Celebrated Italian singer-songwriter Lucio Dalla died unexpectedly Thursday while on a concert tour throughout Europe. He was 68.

Dalla died of a heart attack after eating breakfast Thursday morning in a Montreux hotel in Switzerland, his agency Ph.D srl Music Management report. Prior to his death, The Associated Press reports Dalla performed normally in Montreux and was met with warm applause from the audience. Sadly, Dalla died three days before his 69th birthday.

[Dalla was] a strong and original voice who contributed to renew and promote Italian song in the world. He was an artist beloved by so many Italians, Italian president Giorgio Napolitano said a message to Dalla's family, the AP reports.

The prolific musician had roots in jazz, but was known to play music in all genres, ranging from folk to opera. He began his musical career playing clarinet in a local jazz band, Rheno Dixieland Band, in Bologna, Italy. The band won first prize in the 1960s Jazz Festival in Antibes, France.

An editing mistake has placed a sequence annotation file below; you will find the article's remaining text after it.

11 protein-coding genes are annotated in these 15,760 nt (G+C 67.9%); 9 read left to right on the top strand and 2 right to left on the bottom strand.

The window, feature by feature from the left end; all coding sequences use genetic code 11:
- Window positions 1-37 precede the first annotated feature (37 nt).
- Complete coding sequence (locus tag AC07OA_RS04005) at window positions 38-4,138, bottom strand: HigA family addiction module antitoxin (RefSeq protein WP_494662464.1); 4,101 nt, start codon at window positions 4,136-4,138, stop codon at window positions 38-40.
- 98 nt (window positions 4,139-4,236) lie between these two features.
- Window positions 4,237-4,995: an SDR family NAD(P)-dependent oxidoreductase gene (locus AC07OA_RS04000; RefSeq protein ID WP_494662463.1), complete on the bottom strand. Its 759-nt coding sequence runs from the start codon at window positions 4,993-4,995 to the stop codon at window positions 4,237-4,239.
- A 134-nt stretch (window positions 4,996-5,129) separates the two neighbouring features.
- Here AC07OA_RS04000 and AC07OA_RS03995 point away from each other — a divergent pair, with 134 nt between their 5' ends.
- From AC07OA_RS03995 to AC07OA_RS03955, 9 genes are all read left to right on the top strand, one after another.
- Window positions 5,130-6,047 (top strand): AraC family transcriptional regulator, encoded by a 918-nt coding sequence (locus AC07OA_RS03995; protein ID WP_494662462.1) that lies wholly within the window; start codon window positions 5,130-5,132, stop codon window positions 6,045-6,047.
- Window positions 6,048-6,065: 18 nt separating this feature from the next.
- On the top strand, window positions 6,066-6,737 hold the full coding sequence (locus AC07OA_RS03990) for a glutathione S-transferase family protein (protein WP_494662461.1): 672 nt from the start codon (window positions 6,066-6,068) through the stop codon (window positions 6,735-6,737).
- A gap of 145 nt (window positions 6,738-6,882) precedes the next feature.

Dalla departed on a solo career in the mid-60s, but was unsuccessful at the time as his music was seen as too experimental. He released his first album, 1999, in 1966 and a second in 1970. However, Dalla did not gain the attention of critics until he began collaborating with Bolognese poet Roberto Roversi. Together the pair released three albums, with Dalla composing the music and Roversi writing the lyrics.

In the late 1970s, Dalla skyrocketed to fame with his next albums and a music tour with Francesco De Gregori. Dalla returned to writing his own lyrics and his albums were well regarded by musically cultured groups in Italy. In 1979, Dalla departed on a widely popular Banana Republic tour with De Gregori, followed by the popular release of the hit single Attenti al Lupo in 1990, which made him famous throughout Europe.

Dalla is most famous for composing the haunting Caruso in 1986. The popular song has been covered by many international artists. A copy of the song sung by the late opera performer Luciano Pavarotti sold more than 9 million copies worldwide. Andrea Bocelli also covered the song on his album Romanza, which sold more than 20 million copies worldwide.  

(He) lived his whole life with the desire to amaze and the desire to be amazed, Italian singer Claudio Baglioni said, reports the AP.

A funeral service will be held for Dalla in his hometown of Bologna on Saturday and religious services will be held Sunday.